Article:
Category: You Don’t Need Rehab

Your Brain on Alcohol

Any questions?

Does anyone remember the “this is your brain – this is your brain on drugs” commercials from the 1980s? Bold messaging and memorable imagery combined to create an idea that is still sticky today.

Is the brain fried like an egg in a pan? Are there lasting effects after the hangover? Are we really killing brain cells with every beer?

Alcohol makes cells less likely to work. The drug ethanol causes the cells to be less responsive to neighboring cells. It is a sedative. But wait, there’s more.


Before the cocktails even go to your head they have to get past your guts. In fact, the lining of the mouth absorbs some alcohol, but most of it reaches the blood stream via the stomach or intestine. Alcohol is locally toxic to cells by chasing out water. It is processed in the liver where more chemical burning takes place.

At high enough concentrations alcohol can overwhelm the liver’s ability to keep up. The large organ under your right ribcage is charged with clearing the stuff. It does a magnificent job, up to a point.

First the cells of the liver swell. Later they accumulate fat. Eventually they die and are replaced by scar tissue. This process is called cirrhosis. You don’t want to let things get this far because the there is no way to reverse cirrhosis.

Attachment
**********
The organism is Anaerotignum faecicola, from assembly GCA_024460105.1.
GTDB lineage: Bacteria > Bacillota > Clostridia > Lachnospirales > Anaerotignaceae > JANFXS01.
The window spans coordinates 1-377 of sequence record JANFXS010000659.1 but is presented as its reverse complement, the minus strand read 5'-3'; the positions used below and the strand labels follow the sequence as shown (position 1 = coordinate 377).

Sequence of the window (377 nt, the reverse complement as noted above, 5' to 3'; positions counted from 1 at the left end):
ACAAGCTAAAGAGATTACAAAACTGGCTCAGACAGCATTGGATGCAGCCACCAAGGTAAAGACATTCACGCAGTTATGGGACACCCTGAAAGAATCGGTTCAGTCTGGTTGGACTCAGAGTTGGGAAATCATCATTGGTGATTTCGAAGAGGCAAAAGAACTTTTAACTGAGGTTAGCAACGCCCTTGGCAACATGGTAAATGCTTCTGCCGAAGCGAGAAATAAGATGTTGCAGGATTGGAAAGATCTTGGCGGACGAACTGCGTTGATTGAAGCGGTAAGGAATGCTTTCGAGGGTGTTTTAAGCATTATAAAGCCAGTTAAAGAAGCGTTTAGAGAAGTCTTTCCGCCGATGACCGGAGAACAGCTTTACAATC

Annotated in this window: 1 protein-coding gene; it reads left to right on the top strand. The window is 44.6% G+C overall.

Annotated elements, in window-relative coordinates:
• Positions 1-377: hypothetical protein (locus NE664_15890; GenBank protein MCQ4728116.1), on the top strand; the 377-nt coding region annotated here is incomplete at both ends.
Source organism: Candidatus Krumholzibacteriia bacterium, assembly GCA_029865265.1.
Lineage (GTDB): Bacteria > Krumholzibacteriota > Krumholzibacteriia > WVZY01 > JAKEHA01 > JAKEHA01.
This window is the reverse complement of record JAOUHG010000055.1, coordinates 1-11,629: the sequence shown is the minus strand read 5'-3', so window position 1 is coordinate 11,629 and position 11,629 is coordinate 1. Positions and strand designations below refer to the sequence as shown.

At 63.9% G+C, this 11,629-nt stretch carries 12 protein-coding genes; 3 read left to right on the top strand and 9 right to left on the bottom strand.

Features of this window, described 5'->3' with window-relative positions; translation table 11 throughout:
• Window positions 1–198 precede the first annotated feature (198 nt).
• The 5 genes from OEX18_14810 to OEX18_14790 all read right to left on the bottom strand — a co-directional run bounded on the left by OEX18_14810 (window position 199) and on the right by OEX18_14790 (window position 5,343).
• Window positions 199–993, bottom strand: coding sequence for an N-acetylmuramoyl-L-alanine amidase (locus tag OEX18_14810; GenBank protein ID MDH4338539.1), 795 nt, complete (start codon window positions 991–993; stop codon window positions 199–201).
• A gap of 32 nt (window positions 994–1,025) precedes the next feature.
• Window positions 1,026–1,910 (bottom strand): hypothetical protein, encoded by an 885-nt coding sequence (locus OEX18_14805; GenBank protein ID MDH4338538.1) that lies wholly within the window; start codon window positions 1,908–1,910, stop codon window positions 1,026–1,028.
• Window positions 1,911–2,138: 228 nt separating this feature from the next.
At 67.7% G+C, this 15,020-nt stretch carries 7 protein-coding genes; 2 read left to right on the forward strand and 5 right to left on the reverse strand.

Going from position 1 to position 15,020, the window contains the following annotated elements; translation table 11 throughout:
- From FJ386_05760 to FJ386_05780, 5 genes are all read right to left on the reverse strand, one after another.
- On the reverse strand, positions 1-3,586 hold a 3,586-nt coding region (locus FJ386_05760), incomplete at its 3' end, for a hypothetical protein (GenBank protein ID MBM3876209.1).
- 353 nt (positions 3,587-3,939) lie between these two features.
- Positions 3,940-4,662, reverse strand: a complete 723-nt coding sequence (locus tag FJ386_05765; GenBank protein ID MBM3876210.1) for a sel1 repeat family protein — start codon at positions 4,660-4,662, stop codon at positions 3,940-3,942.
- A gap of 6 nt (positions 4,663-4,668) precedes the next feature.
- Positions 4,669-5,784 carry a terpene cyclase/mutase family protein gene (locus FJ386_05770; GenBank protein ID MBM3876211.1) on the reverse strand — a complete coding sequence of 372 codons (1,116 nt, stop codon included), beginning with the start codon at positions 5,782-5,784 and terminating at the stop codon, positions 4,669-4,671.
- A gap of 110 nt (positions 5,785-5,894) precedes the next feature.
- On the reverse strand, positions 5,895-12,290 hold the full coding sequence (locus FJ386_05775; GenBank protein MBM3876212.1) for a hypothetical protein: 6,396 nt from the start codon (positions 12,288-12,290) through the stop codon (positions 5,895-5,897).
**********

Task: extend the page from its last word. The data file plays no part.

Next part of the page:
The only reason I ever drank alcohol was for the effect on my brain. From pleasantly buzzed to completely wasted the action was all happening between my ears. This is where the addiction specialists get the idea that this is a “brain disease.” Where else would it be taking place?

Cells communicate with their neighbors. They use a delicate combination of electricity and chemistry. Alcohol is a crappy drug. Very imprecise. It interferes with messages being passed from neuron to neuron in an unpredictable way.

Initially the alcohol suppresses the little voice inside your head that says, “don’t do that.”

• Don’t tell that joke.

• Don’t flirt with that person.

• Don’t get out there and dance the electric boogaloo.

For a little while you feel calm and brave. The thoughts do not change that much but they won’t bother you so much.

With a few more drinks the brain is suppressed altogether and the sedative effects become more general.


If you keep drinking and manage to stay awake other strange things happen. You can be conscious but not remember what you did. The blackout is failure of your brain to convert short-term memories into long ones. You are doing things but can’t recall them later. Embarrassment and/or terror dawn later as you reassemble the pieces.

With very high or chronic moderate exposure to alcohol even worse things happen to your brain.

The cells can only take so much before they give out[i].

It's in here somewhere


Yes. You do kill brain cells when you drink alcohol and no, not just the weak ones. Alcohol has direct effects on the cells themselves, especially on their connections to other cells. The brain scans of long-term heavy drinkers make me sad when I see them.